FT: No, no, no, there was no time for it. Everything happened so quick, and we weren’t geared up to be quick, you know. ‘What happened?’ ‘Never heard’ ‘Never saw it, Nugget’. ‘It flew right by us!’ ‘It may well of done, but I never saw it!’ ‘It wasn’t fair, he didn’t wave to me!’ [chuckle] Oh dear. But it was serious at the time, dead serious. And our ability to get on and pass, reflected on the crew, because we were part of the crew, and if we failed they’d have to get somebody else, you know, and we didn’t want that, so we really tried. But they kept us separated so you couldn’t sort of, use the pilot’s knowledge of us to say well I want to keep him on as a gunner, you’d have to prove yourself. It was all very good. And then when we got to a station on operations that, that was fun! [chuckle] Go in the mess, not the mess, in the hall and on the end wall was a great big map of Europe and here was a little projector, putting a sign up where we were and all that, and where we were going. We had to pick off what the direction was, how many miles it was, all this, we had to write all this down, all be checked to see what our memory was like. Four guns, eleven fifty rounds a minute for each gun. So that’s four thousand six hundred rounds a minute you were popping out some lead in that. Everyone pumping out that at that rate.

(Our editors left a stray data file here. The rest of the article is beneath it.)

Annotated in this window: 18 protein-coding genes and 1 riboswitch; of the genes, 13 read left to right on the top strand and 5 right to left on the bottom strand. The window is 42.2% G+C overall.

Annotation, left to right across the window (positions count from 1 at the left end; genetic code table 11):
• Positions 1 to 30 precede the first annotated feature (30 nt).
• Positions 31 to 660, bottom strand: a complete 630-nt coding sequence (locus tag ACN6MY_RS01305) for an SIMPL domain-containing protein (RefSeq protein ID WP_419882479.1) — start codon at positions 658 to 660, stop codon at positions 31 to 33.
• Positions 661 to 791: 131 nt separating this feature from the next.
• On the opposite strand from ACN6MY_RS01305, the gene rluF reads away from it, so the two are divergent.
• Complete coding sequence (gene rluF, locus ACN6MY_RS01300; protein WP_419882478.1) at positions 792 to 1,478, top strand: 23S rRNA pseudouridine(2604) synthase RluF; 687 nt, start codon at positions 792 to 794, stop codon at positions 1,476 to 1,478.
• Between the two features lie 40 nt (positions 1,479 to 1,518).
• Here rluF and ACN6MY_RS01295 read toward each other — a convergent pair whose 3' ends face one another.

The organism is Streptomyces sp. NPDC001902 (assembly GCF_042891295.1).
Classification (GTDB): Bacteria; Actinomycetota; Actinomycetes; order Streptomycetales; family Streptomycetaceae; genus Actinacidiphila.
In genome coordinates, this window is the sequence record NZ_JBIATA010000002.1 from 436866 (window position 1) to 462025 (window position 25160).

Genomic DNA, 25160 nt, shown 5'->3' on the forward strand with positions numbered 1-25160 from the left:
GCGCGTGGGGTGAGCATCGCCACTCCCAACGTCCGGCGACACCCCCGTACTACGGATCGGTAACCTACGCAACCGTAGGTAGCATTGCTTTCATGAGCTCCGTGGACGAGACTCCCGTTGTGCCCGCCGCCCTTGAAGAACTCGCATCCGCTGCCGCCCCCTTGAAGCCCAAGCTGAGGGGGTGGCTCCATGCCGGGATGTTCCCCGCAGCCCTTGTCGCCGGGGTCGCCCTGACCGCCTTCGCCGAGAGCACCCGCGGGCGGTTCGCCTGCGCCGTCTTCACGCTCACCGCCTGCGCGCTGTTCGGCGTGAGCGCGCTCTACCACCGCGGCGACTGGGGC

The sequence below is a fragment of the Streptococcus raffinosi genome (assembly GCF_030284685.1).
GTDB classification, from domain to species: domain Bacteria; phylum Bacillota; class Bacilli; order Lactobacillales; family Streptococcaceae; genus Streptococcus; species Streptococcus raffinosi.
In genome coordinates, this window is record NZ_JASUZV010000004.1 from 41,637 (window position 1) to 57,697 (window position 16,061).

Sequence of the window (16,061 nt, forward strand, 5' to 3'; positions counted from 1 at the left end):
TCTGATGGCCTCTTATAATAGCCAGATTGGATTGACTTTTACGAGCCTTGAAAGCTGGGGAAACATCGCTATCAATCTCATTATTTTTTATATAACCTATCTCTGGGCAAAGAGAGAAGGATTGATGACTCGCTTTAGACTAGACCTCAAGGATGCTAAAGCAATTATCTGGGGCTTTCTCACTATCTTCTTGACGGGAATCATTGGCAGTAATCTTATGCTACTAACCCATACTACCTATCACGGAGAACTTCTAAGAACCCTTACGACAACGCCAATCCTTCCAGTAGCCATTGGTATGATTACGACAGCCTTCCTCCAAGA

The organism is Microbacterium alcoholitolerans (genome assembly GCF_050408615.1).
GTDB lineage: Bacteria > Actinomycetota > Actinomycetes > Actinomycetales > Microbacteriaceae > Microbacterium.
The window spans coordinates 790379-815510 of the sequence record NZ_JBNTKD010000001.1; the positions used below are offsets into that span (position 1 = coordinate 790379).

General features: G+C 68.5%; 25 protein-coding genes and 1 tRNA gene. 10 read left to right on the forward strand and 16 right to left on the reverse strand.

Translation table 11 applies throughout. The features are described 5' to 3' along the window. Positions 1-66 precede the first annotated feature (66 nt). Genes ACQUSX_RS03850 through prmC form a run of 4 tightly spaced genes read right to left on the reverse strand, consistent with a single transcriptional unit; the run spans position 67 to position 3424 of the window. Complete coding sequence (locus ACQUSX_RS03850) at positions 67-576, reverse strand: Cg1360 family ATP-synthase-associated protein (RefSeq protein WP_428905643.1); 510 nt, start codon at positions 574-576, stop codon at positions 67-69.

SP: So Fred you were talking about your operations, and you did thirty plus of those. What sort of places did you go to on your operations?
FT: Stuttgart, Karlsruhe, one up in Norway. Och, can’t remember now. Where’s my log book, Fred? Not in the bag?
[Other]: No.
FT: Did I give it to you put it in the bag?
SP: It doesn’t matter. You did one to Chemnitz.
FT: Yes.
SP: And that was a very long trip, wasn’t it. Was that the longest trip?
FT: At that time I think it was. It was a long way down that was. We went right down, down the Ruhr, down almost into Switzerland, you could see the lights and everything and then we turned to port. Yeah, then we got there, then when we’d done that we come back. Once we’d dumped everything, bombs and that, we could head for home, quick as we can. Hurry up Nugget: we shall miss the tea!
SP: And did you have to wear something special on that trip because of the distance?
FT: No. Did we wear anything?
SP: Did you say you had to put something round you on that trip in case you were shot down because it was so far over?
FT: Oh, so the people on the ground would know we were ex aircrew.
SP: And what was it you had?
FT: We had a scarf round our neck and armbands that identified us.
SP: Was that quite unusual, was that the only trip you did that on?
FT: No, that was a regular thing.
SP: Right.
FT: After x, x number of these sort of things you are then qualified to go on. Right.



Susanne Pescott, “Interview with Fred Tiller,” IBCC Digital Archive, accessed July 23, 2024,